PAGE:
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Perinatal Grief and Loss

Social Work Special Studies

Laura Robinson

on 22 November 2012

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Transcript of Perinatal Grief and Loss

Background Unique Nature of Perinatal Loss Spirituality Social Effects Support Implications for Social Work Practice References History Definitions Grief Attachment Attachment and Meaning Making Trauma Trauma http://www.bing.com/videos/search?q=youtube+grief+and+loss+cammel&docid=5042915143778395&mid=3CF04F34398B827F99843CF04F34398B827F9984&view=detail&FORM=VIRE1&adlt=strict The experience of still birth, in 2009, an estimated 30, 000
families experienced the death of a baby
within the perinatal period Grief associated with perinatal loss was first
published within nursing literature in 1962.
Following this however, no articles were
published in medical journals until Patrick Giles,
an obstetrician from Western Australia, in 1970 Loss: Parting with something

Mourning: process of undoing psychological bonds

Grief: process associated with loss, the emotional
component to loss and the complete amalgam of
painful effects towards the process of healing

Stillbirth: the definition of stillbirth relates to a baby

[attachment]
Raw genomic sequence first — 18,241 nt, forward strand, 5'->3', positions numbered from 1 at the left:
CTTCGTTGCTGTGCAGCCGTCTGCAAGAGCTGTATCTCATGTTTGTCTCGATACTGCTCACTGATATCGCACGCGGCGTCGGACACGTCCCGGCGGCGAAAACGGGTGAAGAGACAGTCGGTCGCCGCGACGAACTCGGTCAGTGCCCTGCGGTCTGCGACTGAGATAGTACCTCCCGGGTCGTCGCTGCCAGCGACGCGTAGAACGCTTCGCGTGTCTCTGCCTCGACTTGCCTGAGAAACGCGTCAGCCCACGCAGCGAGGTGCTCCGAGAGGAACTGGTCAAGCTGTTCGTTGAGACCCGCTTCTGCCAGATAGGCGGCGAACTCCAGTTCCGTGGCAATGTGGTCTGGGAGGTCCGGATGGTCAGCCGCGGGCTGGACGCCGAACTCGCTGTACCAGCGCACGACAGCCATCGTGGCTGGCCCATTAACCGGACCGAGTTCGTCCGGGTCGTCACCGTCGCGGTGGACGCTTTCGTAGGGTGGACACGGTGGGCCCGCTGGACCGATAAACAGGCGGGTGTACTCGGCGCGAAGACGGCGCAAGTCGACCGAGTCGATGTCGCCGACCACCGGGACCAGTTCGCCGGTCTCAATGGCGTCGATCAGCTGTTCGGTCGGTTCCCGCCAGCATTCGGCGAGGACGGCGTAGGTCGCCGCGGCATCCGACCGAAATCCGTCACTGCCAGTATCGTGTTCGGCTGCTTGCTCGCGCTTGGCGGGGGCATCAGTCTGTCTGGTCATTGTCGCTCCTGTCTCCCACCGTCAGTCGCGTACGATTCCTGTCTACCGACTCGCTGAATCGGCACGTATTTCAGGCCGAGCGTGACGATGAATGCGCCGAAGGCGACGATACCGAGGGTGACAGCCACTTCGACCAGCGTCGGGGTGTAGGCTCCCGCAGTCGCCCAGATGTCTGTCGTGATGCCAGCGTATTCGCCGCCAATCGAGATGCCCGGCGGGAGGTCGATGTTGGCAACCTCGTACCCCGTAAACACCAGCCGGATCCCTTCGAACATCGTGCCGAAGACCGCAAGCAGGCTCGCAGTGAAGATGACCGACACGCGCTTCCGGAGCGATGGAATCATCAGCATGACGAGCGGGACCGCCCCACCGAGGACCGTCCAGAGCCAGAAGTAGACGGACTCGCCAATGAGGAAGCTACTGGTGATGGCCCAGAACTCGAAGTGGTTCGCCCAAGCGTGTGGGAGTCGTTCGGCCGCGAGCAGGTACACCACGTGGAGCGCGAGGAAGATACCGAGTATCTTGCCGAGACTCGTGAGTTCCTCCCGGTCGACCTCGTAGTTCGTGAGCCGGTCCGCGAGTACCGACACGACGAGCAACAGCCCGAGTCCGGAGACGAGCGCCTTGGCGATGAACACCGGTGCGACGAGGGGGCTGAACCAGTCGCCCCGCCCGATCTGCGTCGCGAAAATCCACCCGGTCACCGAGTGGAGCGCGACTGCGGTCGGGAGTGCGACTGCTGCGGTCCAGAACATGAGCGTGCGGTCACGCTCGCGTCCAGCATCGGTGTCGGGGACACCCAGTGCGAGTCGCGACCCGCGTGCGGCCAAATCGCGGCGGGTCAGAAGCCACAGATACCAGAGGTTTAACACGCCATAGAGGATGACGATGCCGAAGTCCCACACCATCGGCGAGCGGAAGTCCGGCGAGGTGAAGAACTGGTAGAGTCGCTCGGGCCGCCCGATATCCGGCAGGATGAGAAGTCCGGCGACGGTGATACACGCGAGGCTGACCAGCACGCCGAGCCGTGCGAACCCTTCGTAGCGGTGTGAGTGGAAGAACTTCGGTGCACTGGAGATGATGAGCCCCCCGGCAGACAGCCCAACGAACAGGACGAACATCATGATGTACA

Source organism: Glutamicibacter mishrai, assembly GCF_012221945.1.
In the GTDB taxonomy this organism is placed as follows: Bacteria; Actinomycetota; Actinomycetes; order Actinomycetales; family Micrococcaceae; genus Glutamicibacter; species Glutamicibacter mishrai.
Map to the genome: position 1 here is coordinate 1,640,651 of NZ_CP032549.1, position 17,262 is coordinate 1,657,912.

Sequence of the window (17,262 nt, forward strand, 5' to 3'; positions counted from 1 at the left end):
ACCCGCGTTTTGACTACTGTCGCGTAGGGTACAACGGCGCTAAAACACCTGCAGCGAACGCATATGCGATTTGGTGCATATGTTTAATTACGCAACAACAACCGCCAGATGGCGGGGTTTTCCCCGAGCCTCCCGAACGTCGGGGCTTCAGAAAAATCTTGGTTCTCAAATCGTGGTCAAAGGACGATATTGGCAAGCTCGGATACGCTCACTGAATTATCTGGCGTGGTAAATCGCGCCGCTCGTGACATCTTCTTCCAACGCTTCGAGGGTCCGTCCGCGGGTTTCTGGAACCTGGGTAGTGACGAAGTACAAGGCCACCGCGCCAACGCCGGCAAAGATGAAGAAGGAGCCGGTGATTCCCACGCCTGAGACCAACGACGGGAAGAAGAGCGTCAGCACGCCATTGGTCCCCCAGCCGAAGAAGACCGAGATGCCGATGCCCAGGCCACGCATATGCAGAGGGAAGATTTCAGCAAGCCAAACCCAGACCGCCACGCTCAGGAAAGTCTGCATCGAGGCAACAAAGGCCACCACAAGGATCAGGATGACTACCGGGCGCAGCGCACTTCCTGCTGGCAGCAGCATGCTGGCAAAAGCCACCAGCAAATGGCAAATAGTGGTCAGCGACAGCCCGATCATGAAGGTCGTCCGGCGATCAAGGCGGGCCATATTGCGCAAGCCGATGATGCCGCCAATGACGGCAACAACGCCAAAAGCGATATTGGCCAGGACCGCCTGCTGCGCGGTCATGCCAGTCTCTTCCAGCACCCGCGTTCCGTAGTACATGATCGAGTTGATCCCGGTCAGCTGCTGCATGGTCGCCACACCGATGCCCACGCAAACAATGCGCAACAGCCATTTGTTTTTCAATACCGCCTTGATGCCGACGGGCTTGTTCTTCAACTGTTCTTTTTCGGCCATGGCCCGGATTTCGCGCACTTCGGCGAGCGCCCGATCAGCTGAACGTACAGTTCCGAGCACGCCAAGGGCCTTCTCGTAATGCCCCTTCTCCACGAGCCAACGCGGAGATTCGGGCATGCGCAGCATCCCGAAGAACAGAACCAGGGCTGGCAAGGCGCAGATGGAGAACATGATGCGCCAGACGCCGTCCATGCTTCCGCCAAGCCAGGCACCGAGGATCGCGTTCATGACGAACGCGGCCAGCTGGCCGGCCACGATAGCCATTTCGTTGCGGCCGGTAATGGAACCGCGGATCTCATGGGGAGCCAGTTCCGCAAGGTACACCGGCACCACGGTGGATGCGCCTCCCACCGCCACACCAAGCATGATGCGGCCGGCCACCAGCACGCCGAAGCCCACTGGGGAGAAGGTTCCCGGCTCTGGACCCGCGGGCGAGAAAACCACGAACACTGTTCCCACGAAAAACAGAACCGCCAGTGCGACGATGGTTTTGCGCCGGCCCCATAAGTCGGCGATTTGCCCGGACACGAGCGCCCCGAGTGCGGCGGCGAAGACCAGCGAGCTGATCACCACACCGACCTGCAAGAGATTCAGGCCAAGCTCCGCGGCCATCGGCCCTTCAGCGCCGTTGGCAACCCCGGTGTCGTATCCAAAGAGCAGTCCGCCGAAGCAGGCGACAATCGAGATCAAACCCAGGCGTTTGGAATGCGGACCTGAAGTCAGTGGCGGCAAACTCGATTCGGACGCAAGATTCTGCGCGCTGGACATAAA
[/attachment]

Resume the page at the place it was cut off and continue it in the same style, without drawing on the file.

weighing more than 500 grams or being born after
22 weeks of pregnancy (ISA, 2006). Grief has been described as an emotion that draws us towards what is missing, arising as it does from an awareness of a discrepancy between the world that is and the world that should have been Common emotional responses span from shock, anger and denial to sadness, guilt, confussion and lonliness The unique nature of perinatal loss may be attributed to the fact that the baby is only known by the mother and as such, the grief is one of privacy and intimate in nature, often mourned solely by the parents Furthermore, perinatal loss involves mourning part of oneself which differs from losing an object separate from the self Modern medicine has allowed women an early awareness
of their developing foetus which increases attachment
and can accentuate the grief of loss Attachment between mothers and their deceased
infant can continue for many years, and without
effective meaning making, the loss can amalgamate
into complicated grief which can last a lifetime The experience of death at birth can be
constructed as a major existential dilemma
generating very prominent meaning making Due to the meaning making component
of dealing with perinatal grief, religiosity
may be a protective factor in coping
with adverse events Uren and Wastell (2002) found within their study
that many women feel their social milieu fails to
provide them with an atmosphere to grieve. The support of family and wider systems
has been illustrated to have an effect on
postnatal depressive symptom severity Crisis intervention has typically been
delivered by health care professionals
whose primary concern is founded within a
medical model Narrative therapy allowed parents to understand their connection with social and cultural contexts by reflecting on experiences and contrasting these with others who may not have undergone such an experience Barkway, P. (1997). Perinatal death: A phenomenological study of bereaved parents’ experiences. Unpublished masters thesis, Flinders University of South Australia, Australia/

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